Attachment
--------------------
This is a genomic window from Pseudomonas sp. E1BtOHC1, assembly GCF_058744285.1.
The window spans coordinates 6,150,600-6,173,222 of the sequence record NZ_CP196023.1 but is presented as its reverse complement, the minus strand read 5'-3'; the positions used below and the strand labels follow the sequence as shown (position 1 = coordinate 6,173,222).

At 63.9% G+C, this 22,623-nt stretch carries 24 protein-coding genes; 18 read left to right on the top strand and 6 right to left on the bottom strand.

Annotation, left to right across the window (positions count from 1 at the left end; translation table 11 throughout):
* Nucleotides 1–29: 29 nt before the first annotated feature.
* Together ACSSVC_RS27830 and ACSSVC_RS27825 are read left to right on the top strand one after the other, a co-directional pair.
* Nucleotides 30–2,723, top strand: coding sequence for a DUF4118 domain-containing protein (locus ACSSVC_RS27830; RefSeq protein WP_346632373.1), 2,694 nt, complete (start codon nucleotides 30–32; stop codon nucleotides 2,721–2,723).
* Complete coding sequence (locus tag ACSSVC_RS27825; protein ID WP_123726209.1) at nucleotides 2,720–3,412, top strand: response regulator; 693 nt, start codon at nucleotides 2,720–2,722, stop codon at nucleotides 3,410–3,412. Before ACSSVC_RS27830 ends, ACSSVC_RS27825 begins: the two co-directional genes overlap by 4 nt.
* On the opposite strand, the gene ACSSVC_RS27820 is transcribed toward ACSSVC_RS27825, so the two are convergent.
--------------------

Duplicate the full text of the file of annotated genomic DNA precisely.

This is a genomic window from Pseudomonas sp. E1BtOHC1, assembly GCF_058744285.1.
The window spans coordinates 6,150,600-6,173,222 of the sequence record NZ_CP196023.1 but is presented as its reverse complement, the minus strand read 5'-3'; the positions used below and the strand labels follow the sequence as shown (position 1 = coordinate 6,173,222).

At 63.9% G+C, this 22,623-nt stretch carries 24 protein-coding genes; 18 read left to right on the top strand and 6 right to left on the bottom strand.

Annotation, left to right across the window (positions count from 1 at the left end; translation table 11 throughout):
* Nucleotides 1–29: 29 nt before the first annotated feature.
* Together ACSSVC_RS27830 and ACSSVC_RS27825 are read left to right on the top strand one after the other, a co-directional pair.
* Nucleotides 30–2,723, top strand: coding sequence for a DUF4118 domain-containing protein (locus ACSSVC_RS27830; RefSeq protein WP_346632373.1), 2,694 nt, complete (start codon nucleotides 30–32; stop codon nucleotides 2,721–2,723).
* Complete coding sequence (locus tag ACSSVC_RS27825; protein ID WP_123726209.1) at nucleotides 2,720–3,412, top strand: response regulator; 693 nt, start codon at nucleotides 2,720–2,722, stop codon at nucleotides 3,410–3,412. Before ACSSVC_RS27830 ends, ACSSVC_RS27825 begins: the two co-directional genes overlap by 4 nt.
* On the opposite strand, the gene ACSSVC_RS27820 is transcribed toward ACSSVC_RS27825, so the two are convergent.